The Wehrmacht's Last Stand

Author: Robert M. Citino

Publisher: Modern War Studies (Hardcover)

ISBN: 0700624945

Category: History

Page: 615

View: 261

The Wehrmacht's Last Stand is a gripping account of German military campaigns during the final phase of World War II, paying close attention to the officers who planned and led them.
Last Stands

Author: Michael Walsh

Publisher: St. Martin's Press

ISBN: 9781250217097

Category: History

Page: 288

View: 276

"A philosophical and spiritual defense of the premodern world, of the tragic view, of physical courage, and of masculinity and self-sacrifice in an age when those ancient virtues are too often caricatured and dismissed." —Victor Davis Hanson Award-winning author Michael Walsh celebrates the masculine attributes of heroism that forged American civilization and Western culture by exploring historical battles in which soldiers chose death over dishonor in Last Stands: Why Men Fight When All Is Lost. In our contemporary era, men are increasingly denied their heritage as warriors. A survival instinct that’s part of the human condition, the drive to wage war is natural. Without war, the United States would not exist. The technology that has eased manual labor, extended lifespans, and become an integral part of our lives and culture has often evolved from wartime scientific advancements. War is necessary to defend the social and political principles that define the virtues and freedoms of America and other Western nations. We should not be ashamed of the heroes who sacrificed their lives to build a better world. We should be honoring them. The son of a Korean War veteran of the Inchon landing and the battle of the Chosin Reservoir with the U.S. Marine Corps, Michael Walsh knows all about heroism, valor, and the call of duty that requires men to fight for something greater than themselves to protect their families, fellow countrymen, and most of all their fellow soldiers. In Last Stands, Walsh reveals the causes and outcomes of more than a dozen battles in which a small fighting force refused to surrender to a far larger force, often dying to the last man. From the Spartans’ defiance at Thermopylae and Roland’s epic defense of Charlemagne’s rear guard at Ronceveaux Pass, through Santa Anna’s siege of the Alamo defended by Davy Crockett and Jim Bowie to the skirmish at Little Big Horn between Crazy Horse’s Sioux nation and George Armstrong Custer’s Seventh Calvary, to the Soviets’ titanic struggle against the German Wehrmacht at Stalingrad, and more, Walsh reminds us all of the debt we owe to heroes willing to risk their lives against overwhelming odds—and how these sacrifices and battles are not only a part of military history but our common civilizational heritage.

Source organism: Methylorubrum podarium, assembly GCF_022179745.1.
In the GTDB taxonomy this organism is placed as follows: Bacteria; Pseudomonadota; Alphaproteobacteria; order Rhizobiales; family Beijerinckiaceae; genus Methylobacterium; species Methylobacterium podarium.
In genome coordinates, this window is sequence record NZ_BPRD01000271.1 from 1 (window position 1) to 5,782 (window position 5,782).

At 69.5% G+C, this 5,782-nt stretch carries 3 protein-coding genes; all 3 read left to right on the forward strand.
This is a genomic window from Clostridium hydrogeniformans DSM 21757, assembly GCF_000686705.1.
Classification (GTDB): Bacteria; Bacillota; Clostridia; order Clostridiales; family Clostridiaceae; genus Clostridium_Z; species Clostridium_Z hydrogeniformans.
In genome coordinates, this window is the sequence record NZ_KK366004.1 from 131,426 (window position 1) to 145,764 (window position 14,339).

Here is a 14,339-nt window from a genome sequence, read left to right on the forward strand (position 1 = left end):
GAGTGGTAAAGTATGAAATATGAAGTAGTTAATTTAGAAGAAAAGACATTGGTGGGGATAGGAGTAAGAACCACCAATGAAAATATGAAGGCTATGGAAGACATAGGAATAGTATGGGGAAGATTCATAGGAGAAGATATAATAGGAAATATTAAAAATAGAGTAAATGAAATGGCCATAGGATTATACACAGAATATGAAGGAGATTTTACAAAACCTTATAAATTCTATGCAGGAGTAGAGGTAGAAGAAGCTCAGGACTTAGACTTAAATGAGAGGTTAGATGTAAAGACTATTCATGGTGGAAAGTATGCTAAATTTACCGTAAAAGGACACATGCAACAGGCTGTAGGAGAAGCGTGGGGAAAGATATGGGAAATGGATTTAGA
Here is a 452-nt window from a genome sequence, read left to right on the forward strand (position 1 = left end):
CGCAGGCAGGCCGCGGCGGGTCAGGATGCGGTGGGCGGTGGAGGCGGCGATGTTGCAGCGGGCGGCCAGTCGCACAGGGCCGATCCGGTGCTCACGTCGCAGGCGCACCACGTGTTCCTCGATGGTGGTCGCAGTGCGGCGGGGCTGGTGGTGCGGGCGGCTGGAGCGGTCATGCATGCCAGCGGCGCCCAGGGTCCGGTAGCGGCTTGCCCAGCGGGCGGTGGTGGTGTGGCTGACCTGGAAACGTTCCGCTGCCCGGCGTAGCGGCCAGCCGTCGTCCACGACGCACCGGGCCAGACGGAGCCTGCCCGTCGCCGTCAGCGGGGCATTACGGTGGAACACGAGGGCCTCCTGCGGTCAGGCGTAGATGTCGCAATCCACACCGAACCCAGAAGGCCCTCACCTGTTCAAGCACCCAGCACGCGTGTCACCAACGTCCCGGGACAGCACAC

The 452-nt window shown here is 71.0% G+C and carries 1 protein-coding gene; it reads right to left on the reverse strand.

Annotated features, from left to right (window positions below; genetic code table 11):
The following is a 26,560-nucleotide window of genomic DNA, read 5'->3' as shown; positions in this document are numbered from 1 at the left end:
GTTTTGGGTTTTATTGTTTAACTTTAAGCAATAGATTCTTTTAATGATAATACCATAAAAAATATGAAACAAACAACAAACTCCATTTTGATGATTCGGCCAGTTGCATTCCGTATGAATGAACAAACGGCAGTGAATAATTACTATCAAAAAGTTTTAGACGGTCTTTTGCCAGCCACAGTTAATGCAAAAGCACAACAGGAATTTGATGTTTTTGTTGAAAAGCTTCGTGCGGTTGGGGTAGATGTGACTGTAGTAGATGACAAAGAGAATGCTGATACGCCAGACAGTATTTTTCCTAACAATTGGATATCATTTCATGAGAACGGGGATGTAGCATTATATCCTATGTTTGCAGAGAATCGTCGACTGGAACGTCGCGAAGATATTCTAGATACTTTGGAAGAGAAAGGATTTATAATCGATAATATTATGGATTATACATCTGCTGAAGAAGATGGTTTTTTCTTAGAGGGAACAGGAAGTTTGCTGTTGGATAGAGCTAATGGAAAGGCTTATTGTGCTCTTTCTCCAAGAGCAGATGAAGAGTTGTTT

The Kuban 1943

Author: Robert Forczyk

Publisher: Bloomsbury Publishing

ISBN: 9781472822604

Category: History

Page: 96

View: 227

In the summer of 1942, the Wehrmacht invaded the Caucasus in order to overrun critical oil production facilities at Maikop, Grozny and Baku. However, the Red Army stopped the Germans short of their objectives and then launched a devastating winter counteroffensive that encircled them at Stalingrad. Consequently, Hitler grudgingly ordered an evacuation from the Caucasus, but ordered 17. Armee to fortify the Kuban bridgehead and hold it at all costs in order to leave open the possibility of future offensives. On the other side, the Soviet Stavka ordered the North Caucasus Front and the Black Sea Fleet to eliminate the Kuban bridgehead as soon as possible. The stage was set for a contest between an immovable object and an unstoppable force. With the help of stunning specially commissioned artwork, this book tells the enthralling story of the impressive but strategically foolish German stand at Kuban, which tied down seven Soviet armies in a sideshow battle of attrition, which the Soviets dubbed 'the Kuban meat grinder.'
Last Stand at le Paradis

Author: Richard Lane

Publisher: Casemate Publishers

ISBN: 9781844685103

Category: History

Page: 192

View: 334